(Repeats June 2 item; no changes to text)
By John Kemp
LONDON, June 2 Most of the extra oil produced in
the United States in the next two years will be light crudes and
condensates that domestic refineries will struggle to process -
intensifying pressure for at least a partial relaxation of the
country's export ban.
U.S. oil production is set to increase by another 2 million
barrels per day in 2014-15. More than 60 percent of the forecast
growth will consist of light oils with a specific gravity of 40
degrees API or higher, according to the U.S. Energy Information
Administration ("U.S. crude oil production forecast: analysis of
crude types", May 29).
But with imports of competing crudes from West Africa
already reduced close to zero, U.S. refineries will be unable to
process all this extra oil without enormous investment in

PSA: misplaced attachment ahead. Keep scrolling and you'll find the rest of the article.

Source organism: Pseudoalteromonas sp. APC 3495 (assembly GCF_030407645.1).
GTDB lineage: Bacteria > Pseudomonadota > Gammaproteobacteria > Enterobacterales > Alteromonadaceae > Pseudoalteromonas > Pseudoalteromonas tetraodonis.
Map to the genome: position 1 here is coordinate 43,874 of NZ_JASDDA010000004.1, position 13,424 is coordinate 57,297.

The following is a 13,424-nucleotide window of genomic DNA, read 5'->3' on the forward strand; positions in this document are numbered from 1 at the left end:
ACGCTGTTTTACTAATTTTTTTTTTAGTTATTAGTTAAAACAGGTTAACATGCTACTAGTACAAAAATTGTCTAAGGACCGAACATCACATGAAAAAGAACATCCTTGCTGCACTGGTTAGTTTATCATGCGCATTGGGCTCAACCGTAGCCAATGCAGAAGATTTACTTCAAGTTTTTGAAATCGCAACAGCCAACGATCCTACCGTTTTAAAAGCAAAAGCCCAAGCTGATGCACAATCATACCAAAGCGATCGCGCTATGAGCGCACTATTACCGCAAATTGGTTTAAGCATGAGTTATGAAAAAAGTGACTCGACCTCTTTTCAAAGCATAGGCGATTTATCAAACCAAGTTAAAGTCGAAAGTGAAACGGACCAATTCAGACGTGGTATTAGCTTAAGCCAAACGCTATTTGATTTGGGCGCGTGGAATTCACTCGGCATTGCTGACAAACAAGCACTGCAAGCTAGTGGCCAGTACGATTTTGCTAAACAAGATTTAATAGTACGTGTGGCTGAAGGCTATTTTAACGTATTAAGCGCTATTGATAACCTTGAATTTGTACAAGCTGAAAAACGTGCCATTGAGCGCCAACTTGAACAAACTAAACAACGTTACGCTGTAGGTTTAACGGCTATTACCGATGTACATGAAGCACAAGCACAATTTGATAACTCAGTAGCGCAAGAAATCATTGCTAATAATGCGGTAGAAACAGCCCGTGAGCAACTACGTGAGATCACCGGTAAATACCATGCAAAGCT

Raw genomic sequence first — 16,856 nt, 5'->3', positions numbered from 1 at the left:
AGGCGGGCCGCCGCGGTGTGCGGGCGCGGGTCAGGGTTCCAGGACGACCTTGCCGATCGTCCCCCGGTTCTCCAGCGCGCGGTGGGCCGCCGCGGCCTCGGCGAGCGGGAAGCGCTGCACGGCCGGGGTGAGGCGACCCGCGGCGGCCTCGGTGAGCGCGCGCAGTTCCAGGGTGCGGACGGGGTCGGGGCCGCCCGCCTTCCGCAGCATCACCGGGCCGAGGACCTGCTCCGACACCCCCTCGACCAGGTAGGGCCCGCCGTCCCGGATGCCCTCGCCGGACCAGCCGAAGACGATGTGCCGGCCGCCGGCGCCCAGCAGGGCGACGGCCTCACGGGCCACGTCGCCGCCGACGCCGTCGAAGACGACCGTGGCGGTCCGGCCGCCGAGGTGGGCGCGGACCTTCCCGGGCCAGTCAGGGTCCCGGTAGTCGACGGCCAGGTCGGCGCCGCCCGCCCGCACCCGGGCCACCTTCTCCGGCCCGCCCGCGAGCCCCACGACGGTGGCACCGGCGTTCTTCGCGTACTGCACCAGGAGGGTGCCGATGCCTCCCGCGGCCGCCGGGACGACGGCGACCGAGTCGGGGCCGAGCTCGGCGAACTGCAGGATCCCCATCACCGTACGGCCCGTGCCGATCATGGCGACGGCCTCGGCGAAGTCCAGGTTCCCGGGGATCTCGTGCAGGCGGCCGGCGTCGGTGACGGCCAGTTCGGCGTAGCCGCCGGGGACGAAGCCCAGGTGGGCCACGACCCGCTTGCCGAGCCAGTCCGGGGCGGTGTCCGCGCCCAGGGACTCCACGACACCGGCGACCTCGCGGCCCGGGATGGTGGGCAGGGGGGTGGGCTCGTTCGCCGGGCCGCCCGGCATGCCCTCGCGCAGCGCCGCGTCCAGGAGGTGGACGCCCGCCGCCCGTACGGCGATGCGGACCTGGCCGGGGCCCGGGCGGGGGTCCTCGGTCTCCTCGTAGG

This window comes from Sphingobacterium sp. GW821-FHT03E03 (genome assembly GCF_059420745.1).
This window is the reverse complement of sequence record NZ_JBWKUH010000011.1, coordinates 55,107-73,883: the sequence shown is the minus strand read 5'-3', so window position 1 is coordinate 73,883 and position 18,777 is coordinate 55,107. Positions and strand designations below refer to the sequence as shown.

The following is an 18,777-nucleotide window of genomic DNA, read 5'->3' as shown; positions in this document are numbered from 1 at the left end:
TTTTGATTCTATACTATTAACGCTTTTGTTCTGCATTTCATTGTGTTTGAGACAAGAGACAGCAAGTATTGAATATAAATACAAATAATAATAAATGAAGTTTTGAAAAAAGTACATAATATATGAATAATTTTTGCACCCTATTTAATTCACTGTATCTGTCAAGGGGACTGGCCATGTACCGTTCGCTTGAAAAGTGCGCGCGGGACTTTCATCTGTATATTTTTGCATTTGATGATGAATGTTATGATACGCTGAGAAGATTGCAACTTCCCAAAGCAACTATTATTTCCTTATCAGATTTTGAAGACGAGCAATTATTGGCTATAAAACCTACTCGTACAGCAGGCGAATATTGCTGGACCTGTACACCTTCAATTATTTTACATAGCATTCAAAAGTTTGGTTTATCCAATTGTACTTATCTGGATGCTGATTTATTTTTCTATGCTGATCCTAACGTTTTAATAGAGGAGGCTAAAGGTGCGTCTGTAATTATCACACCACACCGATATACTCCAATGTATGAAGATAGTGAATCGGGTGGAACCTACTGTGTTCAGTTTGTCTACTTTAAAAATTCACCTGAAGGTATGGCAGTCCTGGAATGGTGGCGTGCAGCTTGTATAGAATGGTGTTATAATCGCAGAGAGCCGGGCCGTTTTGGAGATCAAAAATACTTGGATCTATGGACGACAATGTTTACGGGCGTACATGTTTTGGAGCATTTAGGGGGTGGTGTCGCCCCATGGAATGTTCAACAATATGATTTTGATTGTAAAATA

Distillation towers, furnaces, heat exchangers and
downstream conversion units would need expensive and
time-consuming overhauls to enable them to handle a higher share
of light oil.
"Projects designed to alter the refinery configuration or
expand refining capacity take much more time (than building rail
links and pipelines). Permitting is generally longer because
there is a greater environmental impact and the engineering
construction is longer," Valero, the largest refiner in
the United States, warned investors in a conference call in
"Many refinery projects take two years to permit and can
take at least two years to build. If you decide to do something
today, it takes four or five years before your investment is
operational," the company explained ("Refining technical
teach-in call transcript", March 4).
Processing a higher share of light oil would also leave
refineries unable to make full use of the expensive coking units
installed in the 1990s and 2000s, when they expected to be
handling more medium and heavy grades.
Refiners will make another round of changes only if they
expect light grades to stay at a significant discount over the
long term, which remains unclear. Without investment, refiners
will demand even bigger discounts for handling unsuitable